2. Although the kinetic processes share features in common with those of C3S-based cements, it seems that side-by-side studies of these features have not been conducted.
  3. There is a general lack of information regarding long-term durability for many classes of alternative cements.  While somewhat outside of the scope of this roadmap is should be acknowledge that such is an obstacle in path for more widespread development and use of such materials.
  4. There are a number of economic hurdles at this time, including the use of bauxite as a raw materials and the high cost of alkali agents, which if relieved by further development or materials engineering might reduce production cost and enable the introduction of alternative cements into various markets where they are presently not economically viable.

 General Comments

  1. There is a general lack of resource organization and dissemination of tools for modeling cement hydration.  A National resource for hydration data should be considered wherein a database of computer models, thermophysical properties (thermodynamic datasets and thermodynamic models), crystallographic information files (CIF), kinetic datasets, models and modeling tools and their associated source codes, etc., can be easily accessed by the research community at large.  Huge amounts of time are spent by research teams searching for, reviewing and assembling such information independently.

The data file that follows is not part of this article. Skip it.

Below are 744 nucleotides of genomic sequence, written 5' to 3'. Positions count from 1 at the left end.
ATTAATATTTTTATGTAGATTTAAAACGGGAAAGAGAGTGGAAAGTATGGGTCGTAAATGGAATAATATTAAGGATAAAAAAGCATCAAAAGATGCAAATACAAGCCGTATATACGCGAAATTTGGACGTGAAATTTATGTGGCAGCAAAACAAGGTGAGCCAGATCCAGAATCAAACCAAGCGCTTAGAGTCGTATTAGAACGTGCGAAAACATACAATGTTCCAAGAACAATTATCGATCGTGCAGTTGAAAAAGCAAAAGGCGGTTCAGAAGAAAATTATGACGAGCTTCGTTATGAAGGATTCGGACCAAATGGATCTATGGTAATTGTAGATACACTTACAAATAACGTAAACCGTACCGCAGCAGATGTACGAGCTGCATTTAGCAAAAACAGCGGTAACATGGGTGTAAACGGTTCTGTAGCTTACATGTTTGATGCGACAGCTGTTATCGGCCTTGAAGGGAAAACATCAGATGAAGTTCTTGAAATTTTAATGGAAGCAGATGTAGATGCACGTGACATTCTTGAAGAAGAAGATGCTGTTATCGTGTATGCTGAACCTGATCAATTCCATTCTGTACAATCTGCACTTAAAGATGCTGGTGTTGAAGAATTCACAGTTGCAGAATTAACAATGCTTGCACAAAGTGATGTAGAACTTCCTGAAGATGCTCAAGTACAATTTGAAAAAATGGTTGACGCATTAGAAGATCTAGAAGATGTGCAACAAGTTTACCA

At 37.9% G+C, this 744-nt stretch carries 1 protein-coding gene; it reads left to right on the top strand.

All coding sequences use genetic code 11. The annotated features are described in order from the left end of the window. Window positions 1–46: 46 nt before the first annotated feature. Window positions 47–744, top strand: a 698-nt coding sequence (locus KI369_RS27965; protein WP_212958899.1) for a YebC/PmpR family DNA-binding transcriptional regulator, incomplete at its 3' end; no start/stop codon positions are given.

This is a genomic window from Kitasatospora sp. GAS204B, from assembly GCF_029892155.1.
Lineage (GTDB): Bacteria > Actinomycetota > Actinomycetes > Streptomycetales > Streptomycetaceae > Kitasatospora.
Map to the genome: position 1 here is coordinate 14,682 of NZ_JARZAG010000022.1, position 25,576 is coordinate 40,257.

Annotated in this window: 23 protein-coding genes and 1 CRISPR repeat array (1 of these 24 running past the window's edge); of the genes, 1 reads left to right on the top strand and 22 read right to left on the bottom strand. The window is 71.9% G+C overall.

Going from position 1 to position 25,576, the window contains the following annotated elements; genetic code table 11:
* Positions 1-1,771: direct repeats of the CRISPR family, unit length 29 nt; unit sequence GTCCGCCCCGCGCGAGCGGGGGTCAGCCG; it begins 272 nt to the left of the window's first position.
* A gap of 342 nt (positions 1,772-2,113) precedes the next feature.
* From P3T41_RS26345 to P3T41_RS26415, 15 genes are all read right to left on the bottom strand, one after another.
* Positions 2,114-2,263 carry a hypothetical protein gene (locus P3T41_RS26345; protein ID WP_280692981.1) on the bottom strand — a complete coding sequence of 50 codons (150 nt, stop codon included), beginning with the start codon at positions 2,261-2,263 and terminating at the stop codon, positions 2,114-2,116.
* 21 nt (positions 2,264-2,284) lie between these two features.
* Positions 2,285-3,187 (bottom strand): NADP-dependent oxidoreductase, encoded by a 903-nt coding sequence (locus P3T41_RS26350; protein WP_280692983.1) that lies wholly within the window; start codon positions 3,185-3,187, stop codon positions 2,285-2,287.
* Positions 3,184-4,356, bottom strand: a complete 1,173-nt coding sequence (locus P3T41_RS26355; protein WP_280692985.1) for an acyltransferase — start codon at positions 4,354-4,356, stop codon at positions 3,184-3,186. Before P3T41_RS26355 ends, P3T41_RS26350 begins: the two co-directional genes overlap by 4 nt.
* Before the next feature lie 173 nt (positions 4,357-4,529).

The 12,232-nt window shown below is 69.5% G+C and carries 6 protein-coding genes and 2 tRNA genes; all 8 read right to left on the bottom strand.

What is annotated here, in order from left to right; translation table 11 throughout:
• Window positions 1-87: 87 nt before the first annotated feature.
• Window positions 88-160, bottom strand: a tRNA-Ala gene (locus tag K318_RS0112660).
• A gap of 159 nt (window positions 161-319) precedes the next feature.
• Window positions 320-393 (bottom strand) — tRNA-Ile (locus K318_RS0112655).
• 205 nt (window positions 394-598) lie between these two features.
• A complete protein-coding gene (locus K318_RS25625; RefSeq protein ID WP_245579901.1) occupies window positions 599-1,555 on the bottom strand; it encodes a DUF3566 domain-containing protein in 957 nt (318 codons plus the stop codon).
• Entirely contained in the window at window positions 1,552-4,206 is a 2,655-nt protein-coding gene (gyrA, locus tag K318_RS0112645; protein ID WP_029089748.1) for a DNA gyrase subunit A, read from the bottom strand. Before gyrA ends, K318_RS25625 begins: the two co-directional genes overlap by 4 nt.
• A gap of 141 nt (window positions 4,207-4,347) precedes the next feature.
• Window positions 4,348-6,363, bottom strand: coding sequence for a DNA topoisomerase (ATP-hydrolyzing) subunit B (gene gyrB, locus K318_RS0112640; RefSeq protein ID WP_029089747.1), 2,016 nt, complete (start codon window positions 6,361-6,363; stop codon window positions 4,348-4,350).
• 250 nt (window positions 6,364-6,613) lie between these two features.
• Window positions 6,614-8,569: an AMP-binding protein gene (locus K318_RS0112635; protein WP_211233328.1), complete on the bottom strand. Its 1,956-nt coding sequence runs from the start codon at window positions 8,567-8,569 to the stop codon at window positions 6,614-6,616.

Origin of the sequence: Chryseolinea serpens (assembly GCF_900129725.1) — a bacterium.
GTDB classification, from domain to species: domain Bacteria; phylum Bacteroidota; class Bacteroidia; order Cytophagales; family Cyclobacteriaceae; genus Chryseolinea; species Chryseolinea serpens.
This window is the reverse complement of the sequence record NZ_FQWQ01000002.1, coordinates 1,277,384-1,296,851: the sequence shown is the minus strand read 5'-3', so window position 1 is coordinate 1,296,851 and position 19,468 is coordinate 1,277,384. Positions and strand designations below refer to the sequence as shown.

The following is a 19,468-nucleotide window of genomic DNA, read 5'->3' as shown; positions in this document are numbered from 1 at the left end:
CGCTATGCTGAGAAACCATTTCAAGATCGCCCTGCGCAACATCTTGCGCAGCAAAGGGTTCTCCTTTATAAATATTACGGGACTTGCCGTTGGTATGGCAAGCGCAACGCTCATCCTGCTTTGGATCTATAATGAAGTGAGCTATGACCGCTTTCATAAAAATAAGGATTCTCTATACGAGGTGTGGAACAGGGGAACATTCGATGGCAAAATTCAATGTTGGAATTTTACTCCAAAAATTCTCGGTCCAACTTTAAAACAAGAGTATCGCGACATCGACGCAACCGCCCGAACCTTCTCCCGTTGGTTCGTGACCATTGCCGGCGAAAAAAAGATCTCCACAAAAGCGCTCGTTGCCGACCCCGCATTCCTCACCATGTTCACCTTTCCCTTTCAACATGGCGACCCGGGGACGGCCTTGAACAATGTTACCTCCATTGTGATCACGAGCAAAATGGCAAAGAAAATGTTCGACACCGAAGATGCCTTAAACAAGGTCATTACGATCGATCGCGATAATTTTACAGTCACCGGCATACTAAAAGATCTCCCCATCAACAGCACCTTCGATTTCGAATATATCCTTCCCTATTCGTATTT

2. There is presently no focal point for hydration research in the US, there needs to be.  Concrete is the primary building materials for the world’s infrastructure and the US must continue to remain competitive and be a global leader in concrete materials technology.  The lack of a generalized, universal theory governing chemical transformations, microstructure development and properties of complex hydrate synthetic mineral-based materials impedes the pace of development.
  3. It appears that some alternative cement systems exhibit kinetic features that are like those of the C3S-based portland cement system, including behaviors such as an early dissolution peak, dormancy and a main hydration peak, i.e. supesulfated cements and calcium sulfoaluminate cements.  While this is well known among the community of researchers, it might be beneficial to study such systems side-by-side in an effort to resolve common or dissimilar features that could lead to a more refilled and clarified mechanistic theory of cement hydration.

One Response to “Roadmap”

  1. Kerala matrimony…

    International Summit on Cement Hydration Kinetics » Roadmap…